While I was already familiar with a number of OER websites, I was surprised to learn of a few that were new to me. I have shared the complete list below. The list is unbelievably long, which I consider a barrier to someone new to OER and considering a search for course resources. So, my suggestion is to start small. To those just beginning, I would recommend MERLOT and Connexions because of their peer-reviewed (MERLOT) and endorsed (Connexions) content. I also like MIT OCW. You must also check out Creative Commons, because that is a site that is also great to share with your students for finding content that has been licensed to be shared. Select one or two and conduct your search. I'd be interested in what you find and decide to use!
Here's the list:
OER Commons - Begun in 2007 with support from the Hewlett Foundation, it is multidisciplinary and multilevel. Resources are grouped by subject areas and grade levels.
Connexions - This was started at Rice and is licensed under Creative Commons. You can find or create content here, but an account is needed to create.
MERLOT - Begun within the CA State University System, it provides peer-reviewed online teaching and learning materials. You can browse by collection or visit a discipline community.
Curriki - The name is a combination of Curriculum and Wiki, and is focused on K-12.
NSDL -  The National Science Digital Library is funded by NSF. Most of its resources are free, but some are fee-based.
MIT OpenCourseWare (MIT OCW) - There are 2000 courses there now, including almost all of MIT's course content including lecture notes, exams, and videos.
Open Courseware Consortium -  As a consortium, membership includes higher education institutions and other assorted organizations. It has over 4,000 courses, a community, and a toolkit.
The Orange Grove - This is an example of a statewide repository, and is Florida's digital repository funded through their state legislature. It contains open resources for a closed audience.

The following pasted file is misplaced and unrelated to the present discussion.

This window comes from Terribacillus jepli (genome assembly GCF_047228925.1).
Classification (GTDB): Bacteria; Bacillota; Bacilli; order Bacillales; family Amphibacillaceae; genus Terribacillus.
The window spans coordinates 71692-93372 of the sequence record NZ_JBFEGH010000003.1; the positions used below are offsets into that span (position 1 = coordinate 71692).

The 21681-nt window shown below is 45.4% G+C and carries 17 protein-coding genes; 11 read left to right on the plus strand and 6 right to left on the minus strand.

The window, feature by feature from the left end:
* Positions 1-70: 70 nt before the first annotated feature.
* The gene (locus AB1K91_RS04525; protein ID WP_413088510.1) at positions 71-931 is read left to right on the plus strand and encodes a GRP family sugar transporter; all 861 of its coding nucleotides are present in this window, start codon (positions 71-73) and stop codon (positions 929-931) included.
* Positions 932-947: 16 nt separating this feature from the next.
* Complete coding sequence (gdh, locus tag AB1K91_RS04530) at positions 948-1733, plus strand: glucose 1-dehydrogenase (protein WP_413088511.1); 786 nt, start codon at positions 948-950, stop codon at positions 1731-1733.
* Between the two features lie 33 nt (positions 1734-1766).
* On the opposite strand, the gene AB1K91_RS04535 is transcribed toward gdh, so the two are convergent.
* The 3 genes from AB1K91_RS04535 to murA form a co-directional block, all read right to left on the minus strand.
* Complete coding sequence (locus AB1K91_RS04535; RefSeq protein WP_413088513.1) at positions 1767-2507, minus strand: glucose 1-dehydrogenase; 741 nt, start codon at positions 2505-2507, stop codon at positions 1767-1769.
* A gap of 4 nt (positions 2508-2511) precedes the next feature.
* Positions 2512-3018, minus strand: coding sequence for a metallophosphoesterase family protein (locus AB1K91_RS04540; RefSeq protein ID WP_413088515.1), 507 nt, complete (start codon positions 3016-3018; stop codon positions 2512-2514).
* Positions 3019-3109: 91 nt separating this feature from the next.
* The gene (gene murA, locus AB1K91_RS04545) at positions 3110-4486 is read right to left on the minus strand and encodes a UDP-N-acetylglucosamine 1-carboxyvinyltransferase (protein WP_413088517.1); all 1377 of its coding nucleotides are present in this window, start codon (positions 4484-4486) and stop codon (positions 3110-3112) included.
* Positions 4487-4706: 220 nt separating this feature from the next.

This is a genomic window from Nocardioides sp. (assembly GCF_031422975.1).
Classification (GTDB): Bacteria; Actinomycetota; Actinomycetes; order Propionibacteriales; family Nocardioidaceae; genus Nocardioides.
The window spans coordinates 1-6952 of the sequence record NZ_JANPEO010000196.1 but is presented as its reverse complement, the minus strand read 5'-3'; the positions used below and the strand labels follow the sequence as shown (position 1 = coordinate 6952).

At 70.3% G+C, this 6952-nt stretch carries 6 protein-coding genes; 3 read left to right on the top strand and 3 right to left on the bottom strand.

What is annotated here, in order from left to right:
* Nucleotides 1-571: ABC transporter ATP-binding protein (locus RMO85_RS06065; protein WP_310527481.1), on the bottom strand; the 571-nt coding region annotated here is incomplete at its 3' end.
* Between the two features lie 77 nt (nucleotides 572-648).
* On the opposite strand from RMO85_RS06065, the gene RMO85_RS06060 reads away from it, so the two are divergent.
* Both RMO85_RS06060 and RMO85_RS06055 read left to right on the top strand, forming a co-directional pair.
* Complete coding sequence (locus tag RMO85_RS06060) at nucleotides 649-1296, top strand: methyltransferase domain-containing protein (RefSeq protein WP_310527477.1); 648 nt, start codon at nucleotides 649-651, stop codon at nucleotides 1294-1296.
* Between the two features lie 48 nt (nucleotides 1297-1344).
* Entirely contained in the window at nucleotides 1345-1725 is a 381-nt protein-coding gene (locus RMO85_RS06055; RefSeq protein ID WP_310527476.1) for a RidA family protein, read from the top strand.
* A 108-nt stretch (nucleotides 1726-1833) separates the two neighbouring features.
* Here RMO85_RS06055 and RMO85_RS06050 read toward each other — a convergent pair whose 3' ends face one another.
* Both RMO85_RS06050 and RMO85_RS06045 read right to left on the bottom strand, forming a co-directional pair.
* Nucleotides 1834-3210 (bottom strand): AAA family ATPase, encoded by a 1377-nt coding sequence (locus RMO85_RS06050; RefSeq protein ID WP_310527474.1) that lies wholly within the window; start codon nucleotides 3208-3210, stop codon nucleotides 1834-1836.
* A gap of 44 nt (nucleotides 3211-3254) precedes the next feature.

Open Course Library - This is an initiative by Washington State that has taken 81 high enrolling courses for which they are sharing and providing common resources.
College Open Textbooks - Funded by the Hewlett Foundation, this site provides peer-reviews of open textbooks.
Affordable Learning Solutions - In a nutshell, this California State University project is designed to help faculty find course content to replace high-priced textbooks and make their students' education more affordable.
Creative Commons (CC) - No discussion of OER would be complete without mentioning Creative Commons. You can search for digitized content that has been licensed to be shared, and can create your own license for content you want to share.

One more that wasn't mentioned in the webinar:
National Repository of Online Courses (NROC) - A project of the Monterey Institute that includes multimedia content for online courses.

New one added 3/11/11:
Free Learning Objects - A wiki assembled by Learning Technology Services at the University of Wisconsin-Stout. It focuses primarily on rich media, including photos, videos, animations, and music files.